Harris and Kelner have previously released a similar collection, in the height of the vampire romance popularity, and guess what the common theme was! Naturally for this new collection to be released just before Christmas, they had to do something different – so they chose – werewolves and Christmastime. How original. And then Harris had the nerve to include one of her stories previously released in a collection of Sookie Stackhouse short stories. Nothing like double dipping.
But there were some really good stories included. ‘Milk and Cookies’ was absolutely chilling. I didn’t see that ending coming. I also really liked the opening of ‘The Werewolf before Christmas’. OK the title of that one isn’t refreshingly original. But I did get sick of the relentless sameness of the collection. Perhaps this needed to be read very, very slowly with a full book between each story.
It’s a little late now for Christmas anyway.
Months ago when I was handed this book to review, I very quietly groaned. It looks silly, the blurb was silly and I really really wasn’t interested. But as I am always saying, reviewing is all about respect for the author. If an author has spent months even years writing a book, it is only common courtesy for a reviewer to read the whole thing. And so I began…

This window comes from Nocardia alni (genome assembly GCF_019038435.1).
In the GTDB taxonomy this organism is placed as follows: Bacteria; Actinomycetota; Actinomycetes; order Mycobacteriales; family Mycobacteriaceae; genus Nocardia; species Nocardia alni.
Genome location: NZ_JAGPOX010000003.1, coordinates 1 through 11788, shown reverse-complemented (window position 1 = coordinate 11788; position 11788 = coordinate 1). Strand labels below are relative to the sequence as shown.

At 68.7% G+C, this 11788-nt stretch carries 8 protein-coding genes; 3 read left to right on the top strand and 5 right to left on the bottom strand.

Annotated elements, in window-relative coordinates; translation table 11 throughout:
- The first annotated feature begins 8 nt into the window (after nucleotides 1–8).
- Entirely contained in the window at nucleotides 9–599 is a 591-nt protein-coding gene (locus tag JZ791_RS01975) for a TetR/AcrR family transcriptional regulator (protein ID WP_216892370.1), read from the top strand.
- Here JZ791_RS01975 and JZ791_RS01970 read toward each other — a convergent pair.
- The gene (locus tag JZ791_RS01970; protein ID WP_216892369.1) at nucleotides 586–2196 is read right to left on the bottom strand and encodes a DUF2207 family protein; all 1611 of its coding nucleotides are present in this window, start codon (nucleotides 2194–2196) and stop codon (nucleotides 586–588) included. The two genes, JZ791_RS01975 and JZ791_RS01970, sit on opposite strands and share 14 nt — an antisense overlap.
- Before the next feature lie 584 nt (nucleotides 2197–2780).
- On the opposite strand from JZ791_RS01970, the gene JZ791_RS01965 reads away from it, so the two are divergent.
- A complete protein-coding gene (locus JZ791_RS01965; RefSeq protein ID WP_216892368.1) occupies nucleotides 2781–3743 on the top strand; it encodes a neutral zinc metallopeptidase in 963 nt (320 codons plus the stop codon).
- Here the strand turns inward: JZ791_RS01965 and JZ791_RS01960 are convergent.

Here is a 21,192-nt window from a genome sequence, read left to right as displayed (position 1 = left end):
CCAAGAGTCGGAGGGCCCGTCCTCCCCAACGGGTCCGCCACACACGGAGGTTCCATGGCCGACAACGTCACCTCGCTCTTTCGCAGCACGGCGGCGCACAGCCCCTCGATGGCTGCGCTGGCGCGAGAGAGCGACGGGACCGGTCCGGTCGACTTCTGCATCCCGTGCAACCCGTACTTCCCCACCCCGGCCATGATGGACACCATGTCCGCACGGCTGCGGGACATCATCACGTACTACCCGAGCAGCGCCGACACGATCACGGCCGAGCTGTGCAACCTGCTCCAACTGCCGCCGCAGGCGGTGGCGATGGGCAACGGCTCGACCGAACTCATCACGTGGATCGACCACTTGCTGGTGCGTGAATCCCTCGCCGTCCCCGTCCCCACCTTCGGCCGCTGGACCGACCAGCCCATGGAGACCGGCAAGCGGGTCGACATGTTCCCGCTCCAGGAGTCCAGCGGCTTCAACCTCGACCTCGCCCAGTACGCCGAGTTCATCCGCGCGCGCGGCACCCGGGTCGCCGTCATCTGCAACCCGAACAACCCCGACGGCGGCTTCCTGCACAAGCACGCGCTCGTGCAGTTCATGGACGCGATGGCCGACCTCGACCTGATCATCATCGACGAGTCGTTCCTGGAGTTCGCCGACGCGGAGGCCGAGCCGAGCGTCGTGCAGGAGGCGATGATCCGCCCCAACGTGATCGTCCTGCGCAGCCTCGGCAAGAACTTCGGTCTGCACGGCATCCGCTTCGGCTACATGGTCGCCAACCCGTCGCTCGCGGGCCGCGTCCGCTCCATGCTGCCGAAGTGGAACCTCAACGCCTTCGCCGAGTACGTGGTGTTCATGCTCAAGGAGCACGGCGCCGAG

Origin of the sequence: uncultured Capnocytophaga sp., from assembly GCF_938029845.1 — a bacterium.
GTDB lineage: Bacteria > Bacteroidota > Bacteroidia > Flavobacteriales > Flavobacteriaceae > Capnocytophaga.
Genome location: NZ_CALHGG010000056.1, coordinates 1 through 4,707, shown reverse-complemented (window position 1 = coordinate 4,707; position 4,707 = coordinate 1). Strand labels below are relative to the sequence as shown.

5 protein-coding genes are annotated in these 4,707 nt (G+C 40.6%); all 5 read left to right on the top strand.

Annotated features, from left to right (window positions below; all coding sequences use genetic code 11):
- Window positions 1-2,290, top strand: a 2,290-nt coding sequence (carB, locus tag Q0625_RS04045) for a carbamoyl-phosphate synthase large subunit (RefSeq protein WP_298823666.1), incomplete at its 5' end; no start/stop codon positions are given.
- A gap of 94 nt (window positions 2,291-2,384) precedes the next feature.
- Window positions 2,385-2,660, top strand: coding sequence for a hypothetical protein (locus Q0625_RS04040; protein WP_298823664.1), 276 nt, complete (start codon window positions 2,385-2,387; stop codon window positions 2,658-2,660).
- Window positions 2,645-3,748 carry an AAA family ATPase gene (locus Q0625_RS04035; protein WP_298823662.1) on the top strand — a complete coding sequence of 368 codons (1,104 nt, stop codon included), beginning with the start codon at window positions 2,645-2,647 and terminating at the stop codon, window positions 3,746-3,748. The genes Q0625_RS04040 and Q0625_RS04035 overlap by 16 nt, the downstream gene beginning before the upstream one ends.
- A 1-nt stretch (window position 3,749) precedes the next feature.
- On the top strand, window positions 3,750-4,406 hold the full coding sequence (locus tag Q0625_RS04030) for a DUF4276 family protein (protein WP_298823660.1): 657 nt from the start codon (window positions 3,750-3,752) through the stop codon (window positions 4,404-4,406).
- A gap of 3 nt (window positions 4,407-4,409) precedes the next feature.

And what a delightful surprise. This was a very gentle spoof of the endless vampire romances in youth literature today. Finn is naturally very pale, almost allergic to sunlight. So naturally he avoids the sun. Rather than become a figure of jest, he decides to model his behaviour on a brooding silent vampire. When one day he actually stands up to a bully in defence of a classmate, his reputation as a vampire grows. As the rumour spreads, the girls gather. Some are absolutely convinced. But the one girl that Finn is really interested in? Well, she knows the truth.
This book is promoted as a laugh out loud comedy. I didn’t find that, but I certainly did appreciate the fact that this book is in no way serious. In spite of the lousy cover and its promotion as the latest ‘vampire romance’, this is a very normal story about life and school and all the other things that are important to teens.
This is a very difficult book to give a genre tag. It is part ghost story, part scifi, part family and friends and even part love story. The difficulty is that all these ideas are roughly equal and the real theme is about learning to trust yourself in the face of opposition.
Eddie is a young journalist and on the way to an editorial meeting he sees a very inept shoplifting. Convinced there has to be a story here, he catches up to the girl and starts to hear her story. Thousands wouldn’t believe her, but Eddie is convinced. Together the two work out the puzzle.
I liked the unusual nature of this book. The whole idea of a renegade body part has great possibility and it was handled well. I also felt that it was targeted very nicely for that age group too old to swallow fantasy without thinking and too young to demand reality in everything they read.
And Eddie, well he learns to trust his own instincts!